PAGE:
Bullish on cows: Fiera CEO bets on farmland for future growth

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Jean-Guy Desjardins, Fiera Capital founder and chief executive officer: “We believe the alternative segment will be the backbone of our company.” 
Montreal Gazette | 29 October 2019

Bullish on cows: Fiera CEO bets on farmland for future growth

by FRÉDÉRIC TOMESCO
 
Jean-Guy Desjardins, Fiera Capital founder and chief executive officer: “We believe the alternative segment will be the backbone of our company.” 
 
One of Quebec’s largest private investors thinks he has found the perfect investment vehicles to make up for sagging bond returns: milk, almonds and maple syrup.
 
Jean-Guy Desjardins, Fiera Capital founder and chief executive officer, predicts significant growth in the firm’s agricultural holdings during the next 10 to 15 years after the investments outperformed traditional fixed-income assets in recent years. Through its Fiera Comox arm, the Montreal-based asset manager now has about $500 million invested in farmland.
 
In New Zealand, Fiera Comox holds a controlling stake in a milk farm with 17,000 cows. It also owns meat farms in Australia, California’s largest almond farm and Vermont’s Sweet Tree Holdings, one of the biggest maple syrup producers in the U.S.
 
“These are all huge operations,” Desjardins told the Montreal Gazette in an interview. “We control these businesses, but we don’t operate them. These are long-term investments.”
 
Quebec is not on Fiera’s radar, in part because of the firm’s desire to diversify geographically. Farms here also are smaller than those in countries such as the U.S., which makes them less attractive, Desjardins said.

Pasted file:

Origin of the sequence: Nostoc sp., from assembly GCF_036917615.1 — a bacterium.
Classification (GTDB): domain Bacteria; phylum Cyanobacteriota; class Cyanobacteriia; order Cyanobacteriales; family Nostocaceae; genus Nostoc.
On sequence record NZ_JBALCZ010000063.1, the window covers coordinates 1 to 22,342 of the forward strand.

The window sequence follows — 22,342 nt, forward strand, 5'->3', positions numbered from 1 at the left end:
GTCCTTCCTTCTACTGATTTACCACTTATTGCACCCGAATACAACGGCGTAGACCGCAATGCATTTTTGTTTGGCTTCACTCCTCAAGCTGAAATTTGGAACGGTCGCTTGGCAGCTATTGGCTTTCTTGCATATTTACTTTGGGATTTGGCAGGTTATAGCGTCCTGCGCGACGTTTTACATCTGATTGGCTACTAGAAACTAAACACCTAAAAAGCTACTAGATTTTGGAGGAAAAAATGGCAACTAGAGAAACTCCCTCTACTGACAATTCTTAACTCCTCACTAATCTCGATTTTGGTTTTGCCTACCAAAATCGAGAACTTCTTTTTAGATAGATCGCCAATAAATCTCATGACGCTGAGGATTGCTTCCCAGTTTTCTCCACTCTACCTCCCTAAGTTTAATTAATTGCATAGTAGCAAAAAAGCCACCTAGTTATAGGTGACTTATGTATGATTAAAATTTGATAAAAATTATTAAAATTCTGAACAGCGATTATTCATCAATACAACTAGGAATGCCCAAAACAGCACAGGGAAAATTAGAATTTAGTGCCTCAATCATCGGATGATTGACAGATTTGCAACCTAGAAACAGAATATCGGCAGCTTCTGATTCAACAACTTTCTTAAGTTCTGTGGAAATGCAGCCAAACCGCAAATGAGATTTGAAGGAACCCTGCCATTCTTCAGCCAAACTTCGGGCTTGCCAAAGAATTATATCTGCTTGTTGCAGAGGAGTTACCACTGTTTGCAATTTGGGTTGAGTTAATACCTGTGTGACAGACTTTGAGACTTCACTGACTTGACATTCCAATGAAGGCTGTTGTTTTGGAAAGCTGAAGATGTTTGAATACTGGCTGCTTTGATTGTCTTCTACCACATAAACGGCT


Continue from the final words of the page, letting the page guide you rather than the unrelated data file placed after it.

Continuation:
“We’re in the business of buying large-scale operating farms, but there are no large farms in Quebec,” Desjardins said. “We are certainly not in the business of aggregating farms.”
 
Agriculture is one of several “alternative” investment strategies that Fiera — which oversaw about $166 billion as of last month — is betting on to bolster future returns. It also has more than $3 billion of real estate, $2.6 billion in infrastructure investments like hydroelectric plants as well as credit funds that include such assets as loans for construction projects.
 
“If you look at what’s coming next, I think our fastest growth will be in agriculture because the asset base is small,” Desjardins said. “It’s not a broadly recognized strategy in the institutional marketplace yet. Once it’s discovered and appreciated, I think there’s a substantial amount of growth coming.”
 
As ultralow interest rates limit potential returns for fixed income, Fiera investors have committed almost $1 billion for the firm to invest in alternative assets, the CEO said.
 
“If you’re an investor, the last thing you want to be in is some of those fixed-income securities,” Desjardins said. “You’re going to get killed. That’s why our high-net-worth clients are basically not invested in traditional fixed income. It’s been replaced by our alternative strategies.”
 
During the next 10 to 15 years, “we believe the alternative segment will be the backbone of our company,” he added.
 
Desjardins, now 75, started the firm in 2003 after selling his first fund company, TAL Global Asset Management, to Canadian Imperial Bank of Commerce. Initially, Fiera oversaw about $5 billion.
 
After fees, farmland has the potential to return at least eight per cent annually, according to Desjardins.
 
Agricultural lands have “very little correlation with traditional asset classes, bonds or stocks,” he said. “It’s a low-volatility asset class. The price of the commodity like milk may go down, but the value of the land offers protection. Just imagine the size of the land that we have in New Zealand to support all these cows.”
 
On a broader note, the Fiera CEO said he’s unconcerned by the prospect of a global economic downturn — even though signs of a slowdown are starting to emerge. As long as gross domestic product keeps grinding higher, stocks will be more attractive than bonds, he said.
 
“I don’t buy the recession scenario because the preconditions to other recessions aren’t there,” he said. “We’re adjusting to a lower GDP growth cycle, which gradually will be more inflationary, where stock market returns will be more or less equivalent to profit growth, say four to five per cent. In an environment where the economy grows 1.5 per cent a year, you’re still ahead of fixed income.”
Original source: Montreal Gazette
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